EECS Colloquium

Wednesday, April 10, 2019

306 Soda Hall (HP Auditorium)
4:00 – 5:00 pm

Jonathan Bachrach

Creative Director, JITX
Adjunct Assistant Professor, UC Berkeley

Jonathan Bachrach speaks on Just in Time Electronics, 4/10/19


Low-cost fully automated manufacturing is bringing about a new industrial revolution. Bespoke objects can be built with costs approaching volume production. But while we can manufacture bespoke objects at scale, we still cannot design them at scale. Design is now the bottleneck. Automating design will make design more accessible and produce better than human results and combined with unit production will both reduce waste, produce products that we more fully cherish, and help advance science and the welfare of humanity.  This will usher in a world where design and fabrication can happen at the speed of ideas, where every purchase can be a new design, where people without engineering degrees can design high quality objects, and where we can harness the power of parallel computing in the cloud to discover entirely new design possibilities.  Engineers can record their design intent succinctly and directly, rapidly explore a myriad of variants, optimize over the entire system, maintain a singular design spec throughout the entire product lifetime all resulting in dramatic increases in design speed and quality of results.  The vision of JITX (or Just In Time Everything) (YCS18) is to fully automate hardware design. Our first step is to automate circuit board design.  We are a profitable seed-stage startup, backed by Y Combinator and Sequoia.  We already have a fully automated end to end design flow for low speed embedded circuits and are expanding into higher speeds, power and complexities.  In this talk, I will present our vision, early results, fun computational challenges, and next steps.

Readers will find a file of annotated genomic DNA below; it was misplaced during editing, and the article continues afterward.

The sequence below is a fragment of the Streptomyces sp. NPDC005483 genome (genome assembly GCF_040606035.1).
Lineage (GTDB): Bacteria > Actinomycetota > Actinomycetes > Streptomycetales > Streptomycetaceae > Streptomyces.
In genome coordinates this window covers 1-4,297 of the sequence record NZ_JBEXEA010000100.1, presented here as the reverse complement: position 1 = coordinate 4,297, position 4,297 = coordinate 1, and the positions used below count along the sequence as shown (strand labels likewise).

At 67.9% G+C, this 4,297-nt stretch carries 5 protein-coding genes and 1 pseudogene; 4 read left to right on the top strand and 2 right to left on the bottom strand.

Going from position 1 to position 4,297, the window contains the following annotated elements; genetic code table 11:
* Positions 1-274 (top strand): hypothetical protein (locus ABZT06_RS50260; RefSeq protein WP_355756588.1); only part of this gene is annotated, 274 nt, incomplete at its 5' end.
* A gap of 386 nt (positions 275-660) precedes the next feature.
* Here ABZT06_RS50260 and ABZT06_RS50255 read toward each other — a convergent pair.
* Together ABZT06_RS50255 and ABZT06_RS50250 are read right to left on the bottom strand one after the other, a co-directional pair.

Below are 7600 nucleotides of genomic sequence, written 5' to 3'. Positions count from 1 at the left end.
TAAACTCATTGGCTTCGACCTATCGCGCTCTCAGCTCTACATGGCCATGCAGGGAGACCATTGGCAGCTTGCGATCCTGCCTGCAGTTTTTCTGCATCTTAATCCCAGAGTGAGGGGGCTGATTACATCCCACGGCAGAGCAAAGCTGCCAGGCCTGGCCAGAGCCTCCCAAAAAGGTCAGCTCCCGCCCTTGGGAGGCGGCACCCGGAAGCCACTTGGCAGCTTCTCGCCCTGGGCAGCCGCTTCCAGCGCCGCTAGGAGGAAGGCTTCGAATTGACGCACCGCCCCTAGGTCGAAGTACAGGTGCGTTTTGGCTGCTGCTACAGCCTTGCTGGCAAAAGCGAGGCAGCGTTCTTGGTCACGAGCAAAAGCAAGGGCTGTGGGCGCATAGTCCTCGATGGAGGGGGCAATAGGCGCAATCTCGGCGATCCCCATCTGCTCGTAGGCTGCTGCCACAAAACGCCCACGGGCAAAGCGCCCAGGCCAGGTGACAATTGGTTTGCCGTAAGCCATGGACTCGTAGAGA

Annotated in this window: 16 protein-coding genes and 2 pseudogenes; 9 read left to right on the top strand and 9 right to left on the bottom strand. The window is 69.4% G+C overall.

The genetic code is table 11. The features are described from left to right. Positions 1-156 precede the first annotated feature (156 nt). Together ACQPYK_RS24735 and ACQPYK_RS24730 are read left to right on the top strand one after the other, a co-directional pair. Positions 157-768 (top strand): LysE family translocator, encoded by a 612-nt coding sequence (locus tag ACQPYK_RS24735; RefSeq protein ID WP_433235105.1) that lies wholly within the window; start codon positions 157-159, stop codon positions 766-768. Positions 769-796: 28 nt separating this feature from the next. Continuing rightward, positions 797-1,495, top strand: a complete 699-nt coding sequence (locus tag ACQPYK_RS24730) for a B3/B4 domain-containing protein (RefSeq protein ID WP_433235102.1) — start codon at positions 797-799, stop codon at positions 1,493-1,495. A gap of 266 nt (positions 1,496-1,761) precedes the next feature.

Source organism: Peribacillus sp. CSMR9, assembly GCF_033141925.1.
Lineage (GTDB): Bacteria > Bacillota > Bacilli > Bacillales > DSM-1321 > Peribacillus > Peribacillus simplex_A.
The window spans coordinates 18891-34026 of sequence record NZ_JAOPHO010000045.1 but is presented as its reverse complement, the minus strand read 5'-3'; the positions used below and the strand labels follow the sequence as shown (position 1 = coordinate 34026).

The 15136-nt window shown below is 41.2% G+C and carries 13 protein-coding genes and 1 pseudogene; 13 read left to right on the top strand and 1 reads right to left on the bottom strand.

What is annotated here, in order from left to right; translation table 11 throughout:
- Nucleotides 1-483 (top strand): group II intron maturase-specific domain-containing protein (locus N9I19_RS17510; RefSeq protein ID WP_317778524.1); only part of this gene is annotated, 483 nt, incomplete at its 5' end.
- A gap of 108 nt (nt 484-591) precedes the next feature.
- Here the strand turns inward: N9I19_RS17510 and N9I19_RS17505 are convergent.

Jonathan Bachrach is an adjunct assistant professor at UC Berkeley where he researches spatial, parallel and unconventional programming languages, computing and robotics. Before UC Berkeley, he cofounded Other Lab where he researched programmable matter and geometry workflows for fabrication, and before Other Lab, he was a research scientist at MIT for 8 years, held postdocs at Stanford and ICSI, and was a researcher at IRCAM in Paris, developing new musical platforms. He studied cognitive science, computer science, and visual arts, receiving a BS degree from the University of California at San Diego and MS and PhD degrees from the University of Massachusetts at Amherst.

Video of Presentation